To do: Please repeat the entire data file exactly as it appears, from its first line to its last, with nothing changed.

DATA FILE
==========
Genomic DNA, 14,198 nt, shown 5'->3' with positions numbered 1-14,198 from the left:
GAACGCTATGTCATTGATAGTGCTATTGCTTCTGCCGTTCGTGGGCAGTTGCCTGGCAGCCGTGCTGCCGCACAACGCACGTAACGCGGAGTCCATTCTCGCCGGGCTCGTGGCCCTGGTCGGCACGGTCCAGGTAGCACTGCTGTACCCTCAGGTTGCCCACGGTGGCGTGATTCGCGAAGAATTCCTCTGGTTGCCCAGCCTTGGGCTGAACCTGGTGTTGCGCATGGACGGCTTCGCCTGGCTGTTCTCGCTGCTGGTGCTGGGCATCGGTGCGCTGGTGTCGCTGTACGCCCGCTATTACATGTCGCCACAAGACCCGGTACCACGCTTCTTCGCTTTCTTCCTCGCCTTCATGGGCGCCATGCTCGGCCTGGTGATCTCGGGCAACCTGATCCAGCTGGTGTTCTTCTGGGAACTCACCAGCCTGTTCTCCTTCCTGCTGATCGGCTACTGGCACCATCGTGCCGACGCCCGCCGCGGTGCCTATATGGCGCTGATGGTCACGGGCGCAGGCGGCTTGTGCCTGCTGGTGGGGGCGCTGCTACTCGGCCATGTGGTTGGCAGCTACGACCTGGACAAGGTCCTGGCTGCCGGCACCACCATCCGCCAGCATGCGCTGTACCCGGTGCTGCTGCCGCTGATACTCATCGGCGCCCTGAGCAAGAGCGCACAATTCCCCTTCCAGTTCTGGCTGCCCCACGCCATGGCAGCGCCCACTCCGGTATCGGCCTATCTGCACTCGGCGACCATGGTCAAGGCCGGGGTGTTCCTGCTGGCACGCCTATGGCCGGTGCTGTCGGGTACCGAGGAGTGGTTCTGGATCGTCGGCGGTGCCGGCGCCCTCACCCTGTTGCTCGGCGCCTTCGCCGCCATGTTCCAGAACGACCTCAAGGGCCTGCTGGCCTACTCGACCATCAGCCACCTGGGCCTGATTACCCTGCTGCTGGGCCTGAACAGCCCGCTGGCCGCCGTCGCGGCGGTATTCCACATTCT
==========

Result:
Genomic DNA, 14,198 nt, shown 5'->3' with positions numbered 1-14,198 from the left:
GAACGCTATGTCATTGATAGTGCTATTGCTTCTGCCGTTCGTGGGCAGTTGCCTGGCAGCCGTGCTGCCGCACAACGCACGTAACGCGGAGTCCATTCTCGCCGGGCTCGTGGCCCTGGTCGGCACGGTCCAGGTAGCACTGCTGTACCCTCAGGTTGCCCACGGTGGCGTGATTCGCGAAGAATTCCTCTGGTTGCCCAGCCTTGGGCTGAACCTGGTGTTGCGCATGGACGGCTTCGCCTGGCTGTTCTCGCTGCTGGTGCTGGGCATCGGTGCGCTGGTGTCGCTGTACGCCCGCTATTACATGTCGCCACAAGACCCGGTACCACGCTTCTTCGCTTTCTTCCTCGCCTTCATGGGCGCCATGCTCGGCCTGGTGATCTCGGGCAACCTGATCCAGCTGGTGTTCTTCTGGGAACTCACCAGCCTGTTCTCCTTCCTGCTGATCGGCTACTGGCACCATCGTGCCGACGCCCGCCGCGGTGCCTATATGGCGCTGATGGTCACGGGCGCAGGCGGCTTGTGCCTGCTGGTGGGGGCGCTGCTACTCGGCCATGTGGTTGGCAGCTACGACCTGGACAAGGTCCTGGCTGCCGGCACCACCATCCGCCAGCATGCGCTGTACCCGGTGCTGCTGCCGCTGATACTCATCGGCGCCCTGAGCAAGAGCGCACAATTCCCCTTCCAGTTCTGGCTGCCCCACGCCATGGCAGCGCCCACTCCGGTATCGGCCTATCTGCACTCGGCGACCATGGTCAAGGCCGGGGTGTTCCTGCTGGCACGCCTATGGCCGGTGCTGTCGGGTACCGAGGAGTGGTTCTGGATCGTCGGCGGTGCCGGCGCCCTCACCCTGTTGCTCGGCGCCTTCGCCGCCATGTTCCAGAACGACCTCAAGGGCCTGCTGGCCTACTCGACCATCAGCCACCTGGGCCTGATTACCCTGCTGCTGGGCCTGAACAGCCCGCTGGCCGCCGTCGCGGCGGTATTCCACATTCT